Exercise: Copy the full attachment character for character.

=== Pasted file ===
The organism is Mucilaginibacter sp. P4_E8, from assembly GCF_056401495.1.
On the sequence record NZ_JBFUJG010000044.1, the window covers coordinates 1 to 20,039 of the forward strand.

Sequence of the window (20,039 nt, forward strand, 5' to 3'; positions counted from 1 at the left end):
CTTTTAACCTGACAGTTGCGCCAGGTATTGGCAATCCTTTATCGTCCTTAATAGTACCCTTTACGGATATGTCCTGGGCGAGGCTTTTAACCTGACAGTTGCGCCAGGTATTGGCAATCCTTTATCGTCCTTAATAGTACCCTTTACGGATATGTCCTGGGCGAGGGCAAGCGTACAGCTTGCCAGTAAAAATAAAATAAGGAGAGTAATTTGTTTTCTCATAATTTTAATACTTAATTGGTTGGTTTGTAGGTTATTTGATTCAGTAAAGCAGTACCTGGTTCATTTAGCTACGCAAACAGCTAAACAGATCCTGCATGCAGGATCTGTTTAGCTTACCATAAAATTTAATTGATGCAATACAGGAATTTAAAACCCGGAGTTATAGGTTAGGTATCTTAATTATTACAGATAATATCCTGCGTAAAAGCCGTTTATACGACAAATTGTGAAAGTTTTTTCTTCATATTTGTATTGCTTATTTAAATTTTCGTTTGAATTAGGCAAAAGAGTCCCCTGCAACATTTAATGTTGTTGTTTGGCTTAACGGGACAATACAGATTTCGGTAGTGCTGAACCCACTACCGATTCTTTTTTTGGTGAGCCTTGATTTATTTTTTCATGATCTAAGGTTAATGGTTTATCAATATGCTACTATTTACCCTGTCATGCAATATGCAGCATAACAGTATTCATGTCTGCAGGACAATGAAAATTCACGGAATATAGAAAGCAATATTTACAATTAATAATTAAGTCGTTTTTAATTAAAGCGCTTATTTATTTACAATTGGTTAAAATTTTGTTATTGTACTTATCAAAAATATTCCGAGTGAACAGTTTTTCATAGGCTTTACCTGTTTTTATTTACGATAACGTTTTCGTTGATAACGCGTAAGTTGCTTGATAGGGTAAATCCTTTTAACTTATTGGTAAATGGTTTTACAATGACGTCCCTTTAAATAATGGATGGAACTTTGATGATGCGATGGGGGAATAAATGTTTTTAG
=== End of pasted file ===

The organism is Mucilaginibacter sp. P4_E8, from assembly GCF_056401495.1.
On the sequence record NZ_JBFUJG010000044.1, the window covers coordinates 1 to 20,039 of the forward strand.

Sequence of the window (20,039 nt, forward strand, 5' to 3'; positions counted from 1 at the left end):
CTTTTAACCTGACAGTTGCGCCAGGTATTGGCAATCCTTTATCGTCCTTAATAGTACCCTTTACGGATATGTCCTGGGCGAGGCTTTTAACCTGACAGTTGCGCCAGGTATTGGCAATCCTTTATCGTCCTTAATAGTACCCTTTACGGATATGTCCTGGGCGAGGGCAAGCGTACAGCTTGCCAGTAAAAATAAAATAAGGAGAGTAATTTGTTTTCTCATAATTTTAATACTTAATTGGTTGGTTTGTAGGTTATTTGATTCAGTAAAGCAGTACCTGGTTCATTTAGCTACGCAAACAGCTAAACAGATCCTGCATGCAGGATCTGTTTAGCTTACCATAAAATTTAATTGATGCAATACAGGAATTTAAAACCCGGAGTTATAGGTTAGGTATCTTAATTATTACAGATAATATCCTGCGTAAAAGCCGTTTATACGACAAATTGTGAAAGTTTTTTCTTCATATTTGTATTGCTTATTTAAATTTTCGTTTGAATTAGGCAAAAGAGTCCCCTGCAACATTTAATGTTGTTGTTTGGCTTAACGGGACAATACAGATTTCGGTAGTGCTGAACCCACTACCGATTCTTTTTTTGGTGAGCCTTGATTTATTTTTTCATGATCTAAGGTTAATGGTTTATCAATATGCTACTATTTACCCTGTCATGCAATATGCAGCATAACAGTATTCATGTCTGCAGGACAATGAAAATTCACGGAATATAGAAAGCAATATTTACAATTAATAATTAAGTCGTTTTTAATTAAAGCGCTTATTTATTTACAATTGGTTAAAATTTTGTTATTGTACTTATCAAAAATATTCCGAGTGAACAGTTTTTCATAGGCTTTACCTGTTTTTATTTACGATAACGTTTTCGTTGATAACGCGTAAGTTGCTTGATAGGGTAAATCCTTTTAACTTATTGGTAAATGGTTTTACAATGACGTCCCTTTAAATAATGGATGGAACTTTGATGATGCGATGGGGGAATAAATGTTTTTAG